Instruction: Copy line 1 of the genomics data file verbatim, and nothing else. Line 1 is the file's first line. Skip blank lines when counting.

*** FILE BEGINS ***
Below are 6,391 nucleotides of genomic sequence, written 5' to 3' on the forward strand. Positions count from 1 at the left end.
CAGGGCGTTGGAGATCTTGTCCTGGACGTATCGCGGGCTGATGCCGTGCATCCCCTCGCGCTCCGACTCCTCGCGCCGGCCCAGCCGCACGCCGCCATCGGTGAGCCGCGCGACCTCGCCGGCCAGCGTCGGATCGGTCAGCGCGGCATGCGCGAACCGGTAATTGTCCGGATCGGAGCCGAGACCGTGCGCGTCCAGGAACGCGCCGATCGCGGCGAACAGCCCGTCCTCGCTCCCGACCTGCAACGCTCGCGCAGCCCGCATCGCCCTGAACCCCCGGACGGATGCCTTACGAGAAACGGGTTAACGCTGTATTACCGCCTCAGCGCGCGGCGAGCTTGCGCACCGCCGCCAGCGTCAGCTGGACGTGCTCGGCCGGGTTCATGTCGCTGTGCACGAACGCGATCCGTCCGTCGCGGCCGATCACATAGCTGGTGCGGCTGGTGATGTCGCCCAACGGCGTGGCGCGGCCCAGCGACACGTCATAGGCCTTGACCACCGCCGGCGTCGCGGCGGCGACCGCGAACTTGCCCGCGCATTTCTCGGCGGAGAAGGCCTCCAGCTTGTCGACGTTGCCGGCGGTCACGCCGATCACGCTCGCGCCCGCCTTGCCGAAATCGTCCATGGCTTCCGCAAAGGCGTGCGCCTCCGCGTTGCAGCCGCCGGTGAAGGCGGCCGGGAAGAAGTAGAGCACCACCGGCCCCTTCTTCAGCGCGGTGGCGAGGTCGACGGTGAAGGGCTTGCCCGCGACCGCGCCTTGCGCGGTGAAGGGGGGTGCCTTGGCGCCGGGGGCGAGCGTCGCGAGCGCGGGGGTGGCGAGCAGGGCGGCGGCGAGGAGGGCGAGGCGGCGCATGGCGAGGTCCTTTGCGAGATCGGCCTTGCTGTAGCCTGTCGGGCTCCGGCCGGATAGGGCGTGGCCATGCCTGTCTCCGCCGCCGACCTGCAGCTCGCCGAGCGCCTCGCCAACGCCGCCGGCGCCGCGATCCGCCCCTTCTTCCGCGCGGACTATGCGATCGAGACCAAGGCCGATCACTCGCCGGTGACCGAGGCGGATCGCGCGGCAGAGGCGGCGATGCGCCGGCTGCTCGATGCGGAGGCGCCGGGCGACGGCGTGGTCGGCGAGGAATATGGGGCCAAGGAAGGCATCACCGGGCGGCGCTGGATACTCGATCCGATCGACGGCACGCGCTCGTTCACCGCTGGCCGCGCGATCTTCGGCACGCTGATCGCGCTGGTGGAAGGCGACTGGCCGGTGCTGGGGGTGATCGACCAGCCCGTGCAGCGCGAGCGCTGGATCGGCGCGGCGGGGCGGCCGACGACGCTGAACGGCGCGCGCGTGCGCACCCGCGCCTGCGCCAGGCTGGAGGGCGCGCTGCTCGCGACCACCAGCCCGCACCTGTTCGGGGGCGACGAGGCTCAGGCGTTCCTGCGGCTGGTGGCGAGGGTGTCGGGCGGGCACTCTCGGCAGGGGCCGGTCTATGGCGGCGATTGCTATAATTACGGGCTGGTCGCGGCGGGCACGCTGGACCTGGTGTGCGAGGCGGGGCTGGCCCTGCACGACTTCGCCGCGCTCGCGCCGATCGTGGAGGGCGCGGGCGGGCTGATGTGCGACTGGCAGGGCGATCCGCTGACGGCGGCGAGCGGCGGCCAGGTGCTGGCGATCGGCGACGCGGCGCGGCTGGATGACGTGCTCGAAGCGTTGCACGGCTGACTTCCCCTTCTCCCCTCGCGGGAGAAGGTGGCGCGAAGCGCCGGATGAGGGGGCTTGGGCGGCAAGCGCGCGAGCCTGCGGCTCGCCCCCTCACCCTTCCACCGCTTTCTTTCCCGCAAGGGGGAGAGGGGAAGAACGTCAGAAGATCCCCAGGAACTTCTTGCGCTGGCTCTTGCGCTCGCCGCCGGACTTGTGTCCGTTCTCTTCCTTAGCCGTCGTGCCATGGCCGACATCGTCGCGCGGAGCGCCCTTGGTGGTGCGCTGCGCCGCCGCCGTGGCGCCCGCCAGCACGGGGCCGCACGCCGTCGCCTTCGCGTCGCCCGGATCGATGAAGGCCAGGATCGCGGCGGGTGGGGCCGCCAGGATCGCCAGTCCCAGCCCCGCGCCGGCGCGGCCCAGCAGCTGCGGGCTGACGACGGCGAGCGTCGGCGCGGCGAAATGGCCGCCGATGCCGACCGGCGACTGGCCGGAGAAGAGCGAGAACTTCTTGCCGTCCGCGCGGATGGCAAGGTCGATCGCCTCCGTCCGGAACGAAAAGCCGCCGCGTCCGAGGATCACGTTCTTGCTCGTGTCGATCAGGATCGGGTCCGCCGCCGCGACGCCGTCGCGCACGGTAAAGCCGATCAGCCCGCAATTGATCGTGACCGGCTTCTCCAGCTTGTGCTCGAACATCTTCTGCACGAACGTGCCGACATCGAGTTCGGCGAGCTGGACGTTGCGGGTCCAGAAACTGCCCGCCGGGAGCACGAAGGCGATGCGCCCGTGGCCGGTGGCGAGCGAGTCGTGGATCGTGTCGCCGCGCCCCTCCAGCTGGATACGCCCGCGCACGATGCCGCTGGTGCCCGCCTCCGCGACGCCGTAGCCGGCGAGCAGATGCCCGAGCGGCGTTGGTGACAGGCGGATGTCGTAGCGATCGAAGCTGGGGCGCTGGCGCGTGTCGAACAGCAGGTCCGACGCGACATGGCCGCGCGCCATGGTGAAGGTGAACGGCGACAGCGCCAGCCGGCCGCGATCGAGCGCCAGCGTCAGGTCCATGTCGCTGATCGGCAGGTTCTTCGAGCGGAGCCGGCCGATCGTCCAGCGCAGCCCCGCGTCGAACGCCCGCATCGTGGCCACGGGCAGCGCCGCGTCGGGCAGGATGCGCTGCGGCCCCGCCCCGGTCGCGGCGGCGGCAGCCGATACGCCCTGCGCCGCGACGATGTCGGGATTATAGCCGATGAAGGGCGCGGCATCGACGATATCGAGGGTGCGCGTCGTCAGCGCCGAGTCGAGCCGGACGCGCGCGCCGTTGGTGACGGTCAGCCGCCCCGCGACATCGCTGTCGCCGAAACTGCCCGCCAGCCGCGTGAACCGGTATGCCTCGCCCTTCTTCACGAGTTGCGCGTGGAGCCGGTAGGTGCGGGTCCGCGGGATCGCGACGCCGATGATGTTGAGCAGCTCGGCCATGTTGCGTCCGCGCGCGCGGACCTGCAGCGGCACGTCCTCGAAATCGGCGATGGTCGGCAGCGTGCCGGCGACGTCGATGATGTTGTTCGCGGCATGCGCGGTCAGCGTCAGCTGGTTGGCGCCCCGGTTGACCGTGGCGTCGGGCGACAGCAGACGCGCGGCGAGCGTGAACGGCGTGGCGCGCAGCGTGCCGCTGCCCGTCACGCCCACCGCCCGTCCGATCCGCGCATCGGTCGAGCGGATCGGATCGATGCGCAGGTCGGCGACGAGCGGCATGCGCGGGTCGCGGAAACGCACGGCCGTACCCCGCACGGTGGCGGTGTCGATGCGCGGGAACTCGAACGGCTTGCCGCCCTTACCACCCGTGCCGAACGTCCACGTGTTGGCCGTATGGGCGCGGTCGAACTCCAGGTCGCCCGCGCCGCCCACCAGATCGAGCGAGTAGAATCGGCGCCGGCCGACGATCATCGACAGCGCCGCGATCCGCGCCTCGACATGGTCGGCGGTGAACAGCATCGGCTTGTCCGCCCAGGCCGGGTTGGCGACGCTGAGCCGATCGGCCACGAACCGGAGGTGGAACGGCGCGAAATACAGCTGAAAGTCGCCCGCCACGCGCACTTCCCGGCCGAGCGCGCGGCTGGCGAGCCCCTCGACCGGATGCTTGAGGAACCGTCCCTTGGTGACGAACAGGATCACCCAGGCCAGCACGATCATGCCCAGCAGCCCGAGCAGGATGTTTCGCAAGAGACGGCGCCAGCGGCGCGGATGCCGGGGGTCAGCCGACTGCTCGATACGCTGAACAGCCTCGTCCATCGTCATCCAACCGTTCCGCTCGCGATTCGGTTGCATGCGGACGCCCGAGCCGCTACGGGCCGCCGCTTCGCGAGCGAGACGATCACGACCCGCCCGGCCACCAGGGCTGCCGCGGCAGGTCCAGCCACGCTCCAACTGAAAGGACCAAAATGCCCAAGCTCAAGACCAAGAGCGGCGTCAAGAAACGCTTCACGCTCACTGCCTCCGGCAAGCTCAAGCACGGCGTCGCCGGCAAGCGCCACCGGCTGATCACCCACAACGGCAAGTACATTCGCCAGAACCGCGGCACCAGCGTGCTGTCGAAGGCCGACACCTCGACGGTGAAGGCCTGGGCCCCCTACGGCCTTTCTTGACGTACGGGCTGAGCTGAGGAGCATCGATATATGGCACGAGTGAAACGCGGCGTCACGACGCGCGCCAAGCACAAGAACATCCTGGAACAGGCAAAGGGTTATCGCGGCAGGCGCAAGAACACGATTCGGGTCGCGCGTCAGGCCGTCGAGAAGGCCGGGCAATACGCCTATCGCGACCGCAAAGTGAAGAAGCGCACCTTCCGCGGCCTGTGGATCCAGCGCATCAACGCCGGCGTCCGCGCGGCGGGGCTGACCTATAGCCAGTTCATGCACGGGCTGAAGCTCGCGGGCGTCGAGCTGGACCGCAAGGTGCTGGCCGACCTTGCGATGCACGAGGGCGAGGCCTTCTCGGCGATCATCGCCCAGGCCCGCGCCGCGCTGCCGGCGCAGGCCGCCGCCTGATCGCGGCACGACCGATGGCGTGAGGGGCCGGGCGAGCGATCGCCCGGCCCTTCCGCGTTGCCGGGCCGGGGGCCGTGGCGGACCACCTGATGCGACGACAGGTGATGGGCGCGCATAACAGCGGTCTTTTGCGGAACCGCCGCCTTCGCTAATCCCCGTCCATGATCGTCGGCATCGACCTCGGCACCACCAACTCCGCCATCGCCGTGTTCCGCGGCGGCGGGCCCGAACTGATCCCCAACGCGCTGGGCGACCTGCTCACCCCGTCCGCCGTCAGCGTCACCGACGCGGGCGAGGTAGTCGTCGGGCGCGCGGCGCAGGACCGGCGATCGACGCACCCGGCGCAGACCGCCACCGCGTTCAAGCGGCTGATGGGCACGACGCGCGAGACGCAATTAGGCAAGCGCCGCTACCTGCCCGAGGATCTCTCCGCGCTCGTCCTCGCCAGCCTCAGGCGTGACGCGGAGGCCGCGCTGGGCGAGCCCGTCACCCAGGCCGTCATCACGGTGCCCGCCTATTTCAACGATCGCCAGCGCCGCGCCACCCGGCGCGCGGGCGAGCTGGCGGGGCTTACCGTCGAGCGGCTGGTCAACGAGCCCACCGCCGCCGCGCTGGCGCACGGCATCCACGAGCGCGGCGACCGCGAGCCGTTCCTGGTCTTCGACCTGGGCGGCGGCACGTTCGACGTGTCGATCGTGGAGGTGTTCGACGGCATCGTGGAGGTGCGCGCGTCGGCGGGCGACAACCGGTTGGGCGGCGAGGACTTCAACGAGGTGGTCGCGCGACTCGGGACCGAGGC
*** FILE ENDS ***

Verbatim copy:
Below are 6,391 nucleotides of genomic sequence, written 5' to 3' on the forward strand. Positions count from 1 at the left end.